Masked and costumed figures ran through the cobbled streets, tugging her into their band. They hurried alongside the Grand Canal, past candle-lit icing-cake palazzos dusted with snow before stepping over an arched bridge, heading deeper into mysterious caverns and back alleyways of the city. 

The happy band entered a baroque apartment, so opulent Anouk gasped. Lifelike black statues stood in homage around the pillars that edged the magnificent vestibule. The cold of the floating city melted away in the heated rooms as she danced with a succession of gloriously-dressed masked men who pressed her close to their bodies and plied her with wine from silver goblets. She was passed from caped stranger to caped stranger with a flourish and a kiss.

Back on the street, she slipped and slithered at the back of the long line, ignoring her damp dress that threatened to trip her up.

The line stopped to watch fireworks exploding above the Grand Canal. With each burst, light traced patterns across the inky sky. Then out of the foggy darkness came a man, a man who clasped her hand and drew it to his chest. While she stood uncertainly, the crowd ran off, leaving her alone with the masked stranger. He began to run, tugging her along in his wake.

Through passages and beneath arches they ran until they came upon a magnificent doorway which appeared burnished in gold. He brushed snow off their cloaks and shoes before he led her up a flight of stairs to a luxurious apartment. He hurried her through a warm sitting room where a log fire blazed. She longed to sit close to the fire and thaw her numb hands and feet. Instead, she was tugged into a huge bedroom dazzled by moonlight, its rich furnishings the colour of the Burgundy she’d been drinking all night. 

The stranger unfastened her buttons and her dress rustled to the floor. She would offer herself to the allure of Carnevale and her mysterious seducer. This was her dream. Her fantasy.

They fell naked onto the bed, bodies now warmed, hungry, fired with the lust that decadence brings. They surrendered themselves to the madness of the night. The mouth that plundered hers, tasted like the wine that had flowed all night, enhanced by sea and smoke.

Then he tensed. 


Slipping and sliding on the stairs.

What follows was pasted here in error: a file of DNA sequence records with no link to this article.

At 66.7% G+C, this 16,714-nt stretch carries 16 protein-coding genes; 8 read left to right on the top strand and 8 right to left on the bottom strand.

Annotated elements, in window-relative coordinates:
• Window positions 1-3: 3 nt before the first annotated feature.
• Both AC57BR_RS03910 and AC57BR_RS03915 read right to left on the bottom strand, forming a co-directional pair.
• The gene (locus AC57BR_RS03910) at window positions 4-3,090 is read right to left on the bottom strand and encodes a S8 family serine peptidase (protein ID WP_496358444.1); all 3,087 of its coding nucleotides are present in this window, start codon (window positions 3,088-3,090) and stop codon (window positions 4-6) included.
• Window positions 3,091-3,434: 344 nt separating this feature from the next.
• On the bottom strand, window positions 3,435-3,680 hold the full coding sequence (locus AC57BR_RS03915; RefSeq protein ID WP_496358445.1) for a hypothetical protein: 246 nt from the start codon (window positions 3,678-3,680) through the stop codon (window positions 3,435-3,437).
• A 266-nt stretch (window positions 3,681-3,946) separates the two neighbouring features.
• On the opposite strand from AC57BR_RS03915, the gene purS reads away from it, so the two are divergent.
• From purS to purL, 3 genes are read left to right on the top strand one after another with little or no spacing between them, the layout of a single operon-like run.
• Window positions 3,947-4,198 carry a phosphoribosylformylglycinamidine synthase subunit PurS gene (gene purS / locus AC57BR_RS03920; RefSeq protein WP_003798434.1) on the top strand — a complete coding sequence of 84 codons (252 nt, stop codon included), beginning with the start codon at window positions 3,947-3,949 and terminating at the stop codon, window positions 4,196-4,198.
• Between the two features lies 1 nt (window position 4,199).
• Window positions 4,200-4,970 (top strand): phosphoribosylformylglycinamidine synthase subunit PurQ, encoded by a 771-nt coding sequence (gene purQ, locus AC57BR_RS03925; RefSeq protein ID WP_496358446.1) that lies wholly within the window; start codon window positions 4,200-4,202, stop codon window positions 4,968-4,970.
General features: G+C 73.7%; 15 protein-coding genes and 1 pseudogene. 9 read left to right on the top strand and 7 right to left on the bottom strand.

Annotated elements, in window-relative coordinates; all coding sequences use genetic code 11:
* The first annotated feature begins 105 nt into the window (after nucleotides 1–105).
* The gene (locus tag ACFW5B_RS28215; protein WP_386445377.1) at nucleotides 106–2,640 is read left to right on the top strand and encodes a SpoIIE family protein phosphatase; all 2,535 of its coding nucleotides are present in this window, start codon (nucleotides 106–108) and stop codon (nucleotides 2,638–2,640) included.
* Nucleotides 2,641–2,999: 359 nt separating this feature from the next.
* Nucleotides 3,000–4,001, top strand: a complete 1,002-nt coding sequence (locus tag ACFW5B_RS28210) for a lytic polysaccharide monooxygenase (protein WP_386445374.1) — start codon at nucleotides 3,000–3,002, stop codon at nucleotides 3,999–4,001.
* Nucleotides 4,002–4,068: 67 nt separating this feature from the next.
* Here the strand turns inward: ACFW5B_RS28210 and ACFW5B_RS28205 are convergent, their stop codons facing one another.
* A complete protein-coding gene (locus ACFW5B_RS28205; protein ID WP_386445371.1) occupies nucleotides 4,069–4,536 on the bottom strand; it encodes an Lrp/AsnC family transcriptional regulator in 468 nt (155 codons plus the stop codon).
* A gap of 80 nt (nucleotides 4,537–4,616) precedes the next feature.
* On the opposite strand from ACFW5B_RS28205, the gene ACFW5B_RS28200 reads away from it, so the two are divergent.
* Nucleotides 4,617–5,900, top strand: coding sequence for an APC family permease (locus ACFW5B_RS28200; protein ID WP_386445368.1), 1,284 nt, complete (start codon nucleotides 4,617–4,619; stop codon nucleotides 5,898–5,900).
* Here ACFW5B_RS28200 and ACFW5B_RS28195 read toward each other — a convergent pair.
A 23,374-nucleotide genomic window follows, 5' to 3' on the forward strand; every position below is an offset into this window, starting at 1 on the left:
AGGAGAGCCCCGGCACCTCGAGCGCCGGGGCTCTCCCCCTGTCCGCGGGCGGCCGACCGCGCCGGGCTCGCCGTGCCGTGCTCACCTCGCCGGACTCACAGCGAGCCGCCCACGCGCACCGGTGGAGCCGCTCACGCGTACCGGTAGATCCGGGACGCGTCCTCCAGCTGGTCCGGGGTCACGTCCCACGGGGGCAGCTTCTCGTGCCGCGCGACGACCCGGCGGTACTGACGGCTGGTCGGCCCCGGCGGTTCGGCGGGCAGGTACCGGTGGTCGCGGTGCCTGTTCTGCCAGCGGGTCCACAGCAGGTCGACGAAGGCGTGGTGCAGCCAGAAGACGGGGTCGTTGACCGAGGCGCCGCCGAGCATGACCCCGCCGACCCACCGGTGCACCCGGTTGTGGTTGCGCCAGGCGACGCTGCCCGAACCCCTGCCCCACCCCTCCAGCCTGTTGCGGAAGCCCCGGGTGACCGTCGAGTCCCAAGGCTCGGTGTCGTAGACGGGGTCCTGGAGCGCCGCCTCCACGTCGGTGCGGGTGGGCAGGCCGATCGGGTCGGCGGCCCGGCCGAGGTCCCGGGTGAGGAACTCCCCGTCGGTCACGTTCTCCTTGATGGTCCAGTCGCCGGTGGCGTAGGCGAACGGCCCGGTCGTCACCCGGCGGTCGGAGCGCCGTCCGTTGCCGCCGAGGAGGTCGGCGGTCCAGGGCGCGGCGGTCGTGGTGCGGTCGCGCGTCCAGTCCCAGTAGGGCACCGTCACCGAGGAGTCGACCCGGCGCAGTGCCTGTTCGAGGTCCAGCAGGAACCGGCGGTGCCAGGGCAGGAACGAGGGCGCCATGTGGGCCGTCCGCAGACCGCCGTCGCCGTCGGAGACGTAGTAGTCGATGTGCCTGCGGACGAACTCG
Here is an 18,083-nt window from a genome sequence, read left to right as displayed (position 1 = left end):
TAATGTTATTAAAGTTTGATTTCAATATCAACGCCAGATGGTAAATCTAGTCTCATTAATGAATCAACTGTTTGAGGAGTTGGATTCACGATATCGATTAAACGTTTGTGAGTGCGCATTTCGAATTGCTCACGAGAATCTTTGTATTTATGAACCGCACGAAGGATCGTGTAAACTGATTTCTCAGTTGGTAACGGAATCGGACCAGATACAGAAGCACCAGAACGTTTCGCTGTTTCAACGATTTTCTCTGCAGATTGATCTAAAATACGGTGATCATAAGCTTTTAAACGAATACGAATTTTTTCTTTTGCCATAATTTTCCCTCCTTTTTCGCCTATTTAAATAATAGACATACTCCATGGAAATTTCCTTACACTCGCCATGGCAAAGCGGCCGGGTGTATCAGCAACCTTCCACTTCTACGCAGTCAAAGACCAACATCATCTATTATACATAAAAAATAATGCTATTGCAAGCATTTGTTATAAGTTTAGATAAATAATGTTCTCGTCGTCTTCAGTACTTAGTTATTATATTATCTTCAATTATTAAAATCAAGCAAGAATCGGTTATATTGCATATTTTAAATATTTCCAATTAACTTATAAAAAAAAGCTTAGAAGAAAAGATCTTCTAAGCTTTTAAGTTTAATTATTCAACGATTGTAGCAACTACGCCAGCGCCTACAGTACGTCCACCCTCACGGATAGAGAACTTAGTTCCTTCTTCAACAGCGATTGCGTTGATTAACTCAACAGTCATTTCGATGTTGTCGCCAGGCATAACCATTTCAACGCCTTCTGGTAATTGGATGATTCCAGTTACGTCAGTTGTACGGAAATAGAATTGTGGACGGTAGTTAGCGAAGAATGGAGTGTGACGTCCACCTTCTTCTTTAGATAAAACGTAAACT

The occasional curse word, ‘Merda. Merda.’

‘My Contessa comes,’ he said. ‘Go. Presto! Presto!

He gathered her clothes from the carpet, thrust them into her arms and pushed her onto the balcony. Shivering with cold and shock, she huddled, uncertain. The lapping of the water against the pylons were slaps to her freezing face. The fog’s tendrils reached up and whirled around her misery. Fool! Fool! Is this the dream you imagined?

The Contessa’s Borsalino fragrance hung, trapped, in the freezing air. My perfume. Is that why he chose me?

‘Ah, Contessa, come, I’ve been waiting. I’m desolated we lost each other in the frenzy of the chase.’

‘I, too, my count.’

Is this a game they play on this one night of the year when there were no rules?

Tears running down her frozen cheeks, Anouk struggled down the dark stairs, gripping the ornate balustrade. She hid in the darkest corner of the carpeted foyer and dressed herself with agonising slowness. Her frozen hands fumbled with the intricate clasps and zips. What a joy it'd been to fasten them earlier tonight. Now, her joy had become terror and abandonment.

Wrenching the heavy carved door open, her ruined slippers stepped into the bewildering night.

Stepped into a nightmare. 

She was lost in Venice's black cape.

WORDS: 984
If you'd like to read more entries for the WEP challenge, click on the names on the list at the top of my sidebar with DL (Direct Link) next to their name or go to the WEP website.

Thanks for coming by.
Merry Christmas!
Happy New Year!


Wednesday, 7 December 2016

#IWSG--Where I see myself and my writing in five years' time, God willing.

Hello visitors!

I didn't think I'd get to post for the IWSG this month, but, cliche alert, where there's a will, there's a way. So I'm flying down to Sydney and the Hunter Valley tomorrow (Monday) and in between throwing a few clothes and toiletries in my bag, I'm penning my post. Usually I come up with my own ideas, but in the interests of time, I'm going with the official question--
In terms of your writing career, where do you see yourself five years from now, and what’s your plan to get there?

So, people, let’s rock the neurotic writing world! Let's post away and tweet on @TheIWSG and hashtag #IWSG

Alex's awesome co-hosts for the December 7 posting of the IWSG are Jennifer Hawes,Jen Chandler, Nick Wilford, Juneta Key, JH Moncrieff, Diane Burton, and MJ Fifield!

So, that half-full luggage bag is waiting while I  ponder the question.

Five years? 

That's a long  projection. Who knows if I'll even be alive by then? Hopefully I will dodge the Grim Reaper and I'll reach my publishing goals. I've turned a corner from 'dabbling' in writing, to being deadly serious. I've hardly ever submitted anything except to the lucrative magazine market, so I don't know much about rejection except from all the agonising posts I read. (I'll probably become quite well acquainted in the next five years!) I did have one from Harlequin awhile ago which hurt. They praised my pretty writing, but from what I've learned since then, publishers would rather a badly-written piece with a great storyline, lots of conflict, stressed-out characters, over pretty writing any day. Okay, I hear you squeal--no, no, you're wrong, but really, they do. I know enough editors (who actually edit) who say they can fix bad grammar, punctuation and clunky phraseology, but they're not into fixing a story which lacks conflict and page-turning-quality, exactly my weakness.

Now, my turn-around point was when I was pointed ('scuse the wordplay) to two critique partners who shared a Margie Lawson writing retreat with me. All three of us are 'romantic' writers, not so much 'romance' writers, (although one does lean in that direction) in that we have romantic elements, rather than the whole story revolving around the hero and heroine. Well, think Gone With the Wind (romantic elements with a lot happening other than the romance) compared to a Danielle Steele or a Barbara Cartland novel. Not that I'm dissing romance writers, just saying we're not that writer, at least on our current novels.